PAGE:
Like Wharton’s famed debutante, Ivy aims to marry into wealth. Desperate to escape her abusive Chinese immigrant parents whose child-rearing methods are described as “corporal punishment followed by an excess of kindness,” Ivy targets Gideon Speyer, a blond-haired scion of New England blue bloods whose every move signifies to her success and higher breeding.
In an effective early scene, at Gideon’s birthday party in the Speyers’ “handsome glass and stone manor,” Ivy, still in high school, compares the house to her parents’ low-income apartment.
“Her own apartment in Fox Hill, she’d always thought of as a place where she ate and slept, a place that belonged to no one, not her, not her family. But Gideon clearly did not share this viewpoint of his house. All the rooms, the furniture, the such-and-such knickknacks they’d bought on various vacations, were ‘mine’ or ‘ours’; he had ownership over everything. Ownership, Ivy noticed, had a very specific sound.”
Years later, Ivy, a first-grade teacher in Boston, runs into Gideon’s socialite sister, Sylvia, putting her again in the orbit of her romantic target, who has grown to be a successful entrepreneur, “named one of Forbes 30 under 30 two years in a row.” They begin dating, and Gideon invites Ivy to the Speyers’ seaside cottage to meet the family, where she discovers that Roux Roman, her childhood neighbor and first lover, is Sylvia’s boyfriend. Roux, who grew up on Ivy’s side of the tracks, has also become rich, though the source of his wealth is rumored to be tied to organized crime. Blunt and confrontational, Roux is the polar opposite of genteel Gideon. Taught by her famine-hardened grandmother that one had to be opportunistic to survive, Ivy finds Roux’s hardscrabble edginess irresistible. By the end of the vacation, Ivy is engaged to Gideon while having an affair with Roux.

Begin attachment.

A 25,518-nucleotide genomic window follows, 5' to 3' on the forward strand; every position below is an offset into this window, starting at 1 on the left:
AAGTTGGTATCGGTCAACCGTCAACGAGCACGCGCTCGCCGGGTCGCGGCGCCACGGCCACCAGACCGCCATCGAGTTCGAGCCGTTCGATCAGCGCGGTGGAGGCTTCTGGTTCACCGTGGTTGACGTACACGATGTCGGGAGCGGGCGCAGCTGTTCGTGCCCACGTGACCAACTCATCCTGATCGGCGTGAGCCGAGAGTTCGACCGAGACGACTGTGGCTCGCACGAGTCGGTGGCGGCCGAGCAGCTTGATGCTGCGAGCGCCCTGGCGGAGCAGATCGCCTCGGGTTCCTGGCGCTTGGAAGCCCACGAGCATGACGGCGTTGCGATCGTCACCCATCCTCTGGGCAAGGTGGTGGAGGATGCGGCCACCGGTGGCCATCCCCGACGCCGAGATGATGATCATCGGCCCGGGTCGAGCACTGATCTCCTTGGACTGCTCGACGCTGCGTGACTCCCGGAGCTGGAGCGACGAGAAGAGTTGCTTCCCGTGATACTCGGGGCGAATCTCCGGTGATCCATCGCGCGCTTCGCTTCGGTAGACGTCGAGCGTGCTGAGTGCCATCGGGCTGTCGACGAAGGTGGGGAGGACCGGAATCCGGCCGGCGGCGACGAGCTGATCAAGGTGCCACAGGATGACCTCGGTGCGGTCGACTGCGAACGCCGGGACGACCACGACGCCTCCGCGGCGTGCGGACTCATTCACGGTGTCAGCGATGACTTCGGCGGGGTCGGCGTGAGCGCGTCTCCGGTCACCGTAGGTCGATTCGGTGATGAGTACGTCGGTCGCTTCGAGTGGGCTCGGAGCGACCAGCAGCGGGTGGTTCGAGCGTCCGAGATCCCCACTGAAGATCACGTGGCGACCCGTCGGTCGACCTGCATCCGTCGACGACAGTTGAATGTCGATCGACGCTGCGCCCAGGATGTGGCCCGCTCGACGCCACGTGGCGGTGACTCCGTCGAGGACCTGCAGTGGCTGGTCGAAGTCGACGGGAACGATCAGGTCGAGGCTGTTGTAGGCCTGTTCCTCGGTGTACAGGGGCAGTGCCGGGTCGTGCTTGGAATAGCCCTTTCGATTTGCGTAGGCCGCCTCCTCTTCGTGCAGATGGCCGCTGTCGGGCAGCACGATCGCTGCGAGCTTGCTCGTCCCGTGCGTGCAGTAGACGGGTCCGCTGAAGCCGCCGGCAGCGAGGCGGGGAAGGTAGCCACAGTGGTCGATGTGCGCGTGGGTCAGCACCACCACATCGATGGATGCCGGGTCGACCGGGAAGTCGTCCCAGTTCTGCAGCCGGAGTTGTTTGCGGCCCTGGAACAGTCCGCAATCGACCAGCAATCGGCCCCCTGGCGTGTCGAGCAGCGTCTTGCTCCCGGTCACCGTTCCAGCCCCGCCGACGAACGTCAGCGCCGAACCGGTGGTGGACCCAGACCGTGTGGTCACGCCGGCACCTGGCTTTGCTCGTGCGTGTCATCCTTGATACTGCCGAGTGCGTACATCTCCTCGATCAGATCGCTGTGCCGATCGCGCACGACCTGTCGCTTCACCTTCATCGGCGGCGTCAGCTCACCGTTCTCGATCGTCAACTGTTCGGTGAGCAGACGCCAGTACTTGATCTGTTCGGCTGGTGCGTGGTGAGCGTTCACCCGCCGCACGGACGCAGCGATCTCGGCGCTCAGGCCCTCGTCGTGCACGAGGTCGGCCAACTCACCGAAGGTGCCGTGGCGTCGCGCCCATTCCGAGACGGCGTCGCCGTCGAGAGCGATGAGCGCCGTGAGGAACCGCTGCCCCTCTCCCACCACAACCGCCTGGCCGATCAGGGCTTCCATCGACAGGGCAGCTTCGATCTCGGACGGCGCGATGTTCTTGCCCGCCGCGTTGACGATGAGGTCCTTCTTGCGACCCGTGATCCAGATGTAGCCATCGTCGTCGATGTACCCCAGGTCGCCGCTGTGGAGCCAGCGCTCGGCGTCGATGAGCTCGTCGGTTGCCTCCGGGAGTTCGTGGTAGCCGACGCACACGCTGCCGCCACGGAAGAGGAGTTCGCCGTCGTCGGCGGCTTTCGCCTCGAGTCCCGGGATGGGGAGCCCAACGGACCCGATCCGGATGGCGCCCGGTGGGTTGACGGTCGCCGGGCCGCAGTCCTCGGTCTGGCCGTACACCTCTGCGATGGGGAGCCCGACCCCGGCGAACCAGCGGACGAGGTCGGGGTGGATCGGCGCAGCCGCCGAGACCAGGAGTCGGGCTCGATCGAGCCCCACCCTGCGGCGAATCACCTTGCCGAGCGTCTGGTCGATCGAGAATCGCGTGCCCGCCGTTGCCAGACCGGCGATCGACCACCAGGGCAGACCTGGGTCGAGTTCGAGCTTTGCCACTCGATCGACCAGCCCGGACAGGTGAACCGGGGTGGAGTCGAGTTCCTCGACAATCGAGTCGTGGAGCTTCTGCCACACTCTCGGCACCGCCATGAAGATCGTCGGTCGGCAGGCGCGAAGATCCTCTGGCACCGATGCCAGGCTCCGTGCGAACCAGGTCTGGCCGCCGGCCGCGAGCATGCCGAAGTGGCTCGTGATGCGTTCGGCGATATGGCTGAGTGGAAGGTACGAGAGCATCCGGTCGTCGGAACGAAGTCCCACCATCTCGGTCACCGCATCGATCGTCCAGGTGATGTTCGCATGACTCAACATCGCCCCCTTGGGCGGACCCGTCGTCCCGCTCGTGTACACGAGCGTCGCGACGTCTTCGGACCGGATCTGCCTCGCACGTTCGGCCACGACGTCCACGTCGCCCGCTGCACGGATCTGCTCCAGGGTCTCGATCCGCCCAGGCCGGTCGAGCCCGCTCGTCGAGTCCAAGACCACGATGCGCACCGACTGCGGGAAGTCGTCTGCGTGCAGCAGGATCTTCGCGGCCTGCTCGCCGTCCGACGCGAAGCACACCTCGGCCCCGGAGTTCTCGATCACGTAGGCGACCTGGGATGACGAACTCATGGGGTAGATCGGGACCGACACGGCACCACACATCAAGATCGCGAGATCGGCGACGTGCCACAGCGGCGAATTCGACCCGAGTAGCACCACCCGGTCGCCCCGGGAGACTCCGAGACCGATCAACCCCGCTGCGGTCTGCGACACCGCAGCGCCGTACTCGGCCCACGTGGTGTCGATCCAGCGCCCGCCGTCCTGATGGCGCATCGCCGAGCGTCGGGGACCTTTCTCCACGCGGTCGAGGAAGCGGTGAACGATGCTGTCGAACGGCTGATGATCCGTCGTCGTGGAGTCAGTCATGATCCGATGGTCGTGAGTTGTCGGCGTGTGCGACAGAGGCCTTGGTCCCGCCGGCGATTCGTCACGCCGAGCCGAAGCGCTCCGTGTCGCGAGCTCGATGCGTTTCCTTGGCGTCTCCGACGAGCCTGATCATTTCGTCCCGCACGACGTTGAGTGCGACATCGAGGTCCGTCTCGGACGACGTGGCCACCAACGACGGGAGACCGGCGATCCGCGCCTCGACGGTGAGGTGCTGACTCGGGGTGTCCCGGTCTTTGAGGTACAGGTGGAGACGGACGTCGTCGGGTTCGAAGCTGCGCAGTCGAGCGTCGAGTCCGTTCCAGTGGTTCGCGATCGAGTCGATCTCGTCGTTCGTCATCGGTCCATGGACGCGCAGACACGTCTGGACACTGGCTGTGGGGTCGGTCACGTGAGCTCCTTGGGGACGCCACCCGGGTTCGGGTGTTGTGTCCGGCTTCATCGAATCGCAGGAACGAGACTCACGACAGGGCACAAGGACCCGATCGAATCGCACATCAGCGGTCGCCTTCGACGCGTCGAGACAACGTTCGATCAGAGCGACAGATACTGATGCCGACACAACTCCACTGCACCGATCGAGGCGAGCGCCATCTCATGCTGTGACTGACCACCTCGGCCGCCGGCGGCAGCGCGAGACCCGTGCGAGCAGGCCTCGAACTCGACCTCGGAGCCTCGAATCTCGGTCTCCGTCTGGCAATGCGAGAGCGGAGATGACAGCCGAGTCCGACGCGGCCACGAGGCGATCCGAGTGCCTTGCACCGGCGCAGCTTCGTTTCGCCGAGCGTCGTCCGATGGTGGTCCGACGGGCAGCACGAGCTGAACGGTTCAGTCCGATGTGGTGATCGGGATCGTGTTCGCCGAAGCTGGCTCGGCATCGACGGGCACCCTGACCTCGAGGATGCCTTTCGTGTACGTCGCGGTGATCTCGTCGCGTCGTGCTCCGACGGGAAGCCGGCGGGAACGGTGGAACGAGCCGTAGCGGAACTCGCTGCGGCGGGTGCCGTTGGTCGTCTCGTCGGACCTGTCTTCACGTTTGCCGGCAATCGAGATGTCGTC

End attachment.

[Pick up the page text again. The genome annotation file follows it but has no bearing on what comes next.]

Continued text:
Roux resembles another classic Wharton character — Elmer Moffatt from “The Custom of the Country.” An ambitious, successful man, he disdains the high society and generational wealth that the Speyers represent. When he threatens to reveal their affair to Gideon, Ivy’s entrapped just as Lily Bart was.
While the decline of Lily Bart is one of the great tragedies of American literature, Ivy’s fall feels lurid, like watching a reality-show train wreck spiral from one bad decision to the next. In 1905, when “The House of Mirth” was published, women were unable to vote or choose high-earning careers. In 2020, Ivy could devote her energies to becoming a great teacher or lawyer, which she considers briefly until she bombs the LSAT and realizes she never had any interest in law to begin with. In short, the impoverished Lily Bart needs to marry rich while middle-class Ivy Lin chooses to.
Few and far between are the relationships that might have elevated Ivy beyond her self-destructive narcissism. She could help her brother, who struggles with depression, or seek counsel from her grandmother, but she does neither. When her roommate announces her own engagement to a billionaire, Ivy, hardly listening, hilariously responds that she’s going to make a sandwich.
The publisher bills “White Ivy” as a debut that “turns the immigrant novel on its head,” but it’s unclear how the Lins’s immigration status seeds Ivy’s obsession with the Speyers. Ironically, by the time Ivy is engaged to Gideon, the Lins and the Speyers aren’t even that different: Ivy’s parents have become well-off, too.
While the title seems to allude to Ivy coveting Whiteness, neither she nor any of the characters seem to register the racial or gendered implications of their actions. The closest Ivy comes to doing so is when she thinks: “the most fragile inner parts of a woman were compiled from a million subtle looks and careless statements from others; this was identity. The desire for a different identity had made [her mother] ruin a man, marry another” — a fate that Ivy puts herself in position to repeat.
Even in the absence of more incisive social commentary, “White Ivy” is still a highly entertaining, well-plotted character study about a young woman whose obsession with the shallow signifiers of success gets her in too deep.
Leland Cheuk is the author of “No Good Very Bad Asian,” “The Misadventures of Sulliver Pong” and “Letters From Dinosaurs.”
By Susie Yang
Simon & Schuster. 368 pp. $26